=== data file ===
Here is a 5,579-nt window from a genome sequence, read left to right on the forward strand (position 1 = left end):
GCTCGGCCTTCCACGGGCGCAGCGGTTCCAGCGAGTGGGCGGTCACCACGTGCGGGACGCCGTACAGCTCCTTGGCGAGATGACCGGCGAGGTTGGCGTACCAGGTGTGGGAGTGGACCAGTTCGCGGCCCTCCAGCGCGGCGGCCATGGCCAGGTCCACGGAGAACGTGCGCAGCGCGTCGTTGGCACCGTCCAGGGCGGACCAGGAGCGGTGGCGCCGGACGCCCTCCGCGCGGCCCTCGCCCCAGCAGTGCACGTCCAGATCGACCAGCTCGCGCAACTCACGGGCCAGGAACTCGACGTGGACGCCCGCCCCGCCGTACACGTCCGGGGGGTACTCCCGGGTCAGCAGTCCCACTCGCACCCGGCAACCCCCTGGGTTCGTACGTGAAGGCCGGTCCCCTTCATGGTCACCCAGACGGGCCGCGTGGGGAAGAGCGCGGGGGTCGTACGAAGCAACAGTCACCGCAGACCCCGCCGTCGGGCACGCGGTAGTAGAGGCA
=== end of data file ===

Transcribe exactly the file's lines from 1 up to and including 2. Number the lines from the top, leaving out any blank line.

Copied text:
Here is a 5,579-nt window from a genome sequence, read left to right on the forward strand (position 1 = left end):
GCTCGGCCTTCCACGGGCGCAGCGGTTCCAGCGAGTGGGCGGTCACCACGTGCGGGACGCCGTACAGCTCCTTGGCGAGATGACCGGCGAGGTTGGCGTACCAGGTGTGGGAGTGGACCAGTTCGCGGCCCTCCAGCGCGGCGGCCATGGCCAGGTCCACGGAGAACGTGCGCAGCGCGTCGTTGGCACCGTCCAGGGCGGACCAGGAGCGGTGGCGCCGGACGCCCTCCGCGCGGCCCTCGCCCCAGCAGTGCACGTCCAGATCGACCAGCTCGCGCAACTCACGGGCCAGGAACTCGACGTGGACGCCCGCCCCGCCGTACACGTCCGGGGGGTACTCCCGGGTCAGCAGTCCCACTCGCACCCGGCAACCCCCTGGGTTCGTACGTGAAGGCCGGTCCCCTTCATGGTCACCCAGACGGGCCGCGTGGGGAAGAGCGCGGGGGTCGTACGAAGCAACAGTCACCGCAGACCCCGCCGTCGGGCACGCGGTAGTAGAGGCA